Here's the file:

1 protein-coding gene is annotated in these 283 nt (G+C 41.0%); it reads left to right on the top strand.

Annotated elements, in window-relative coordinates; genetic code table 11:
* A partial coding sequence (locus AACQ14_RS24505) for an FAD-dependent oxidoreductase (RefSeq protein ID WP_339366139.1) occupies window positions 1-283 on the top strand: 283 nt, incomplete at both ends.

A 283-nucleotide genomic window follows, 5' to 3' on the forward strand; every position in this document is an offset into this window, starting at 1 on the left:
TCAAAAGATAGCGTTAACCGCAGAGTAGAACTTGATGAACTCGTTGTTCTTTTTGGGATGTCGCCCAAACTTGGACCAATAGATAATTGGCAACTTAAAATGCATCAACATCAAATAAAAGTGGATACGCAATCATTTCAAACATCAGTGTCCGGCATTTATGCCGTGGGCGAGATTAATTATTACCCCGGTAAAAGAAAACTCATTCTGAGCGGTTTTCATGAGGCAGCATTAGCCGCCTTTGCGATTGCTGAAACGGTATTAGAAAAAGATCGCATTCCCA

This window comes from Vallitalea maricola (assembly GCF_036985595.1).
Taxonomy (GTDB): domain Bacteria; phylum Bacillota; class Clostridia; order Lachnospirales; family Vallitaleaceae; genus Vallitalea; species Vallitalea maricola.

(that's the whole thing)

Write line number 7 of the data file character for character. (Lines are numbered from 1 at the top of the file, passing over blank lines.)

Taxonomy (GTDB): domain Bacteria; phylum Bacillota; class Clostridia; order Lachnospirales; family Vallitaleaceae; genus Vallitalea; species Vallitalea maricola.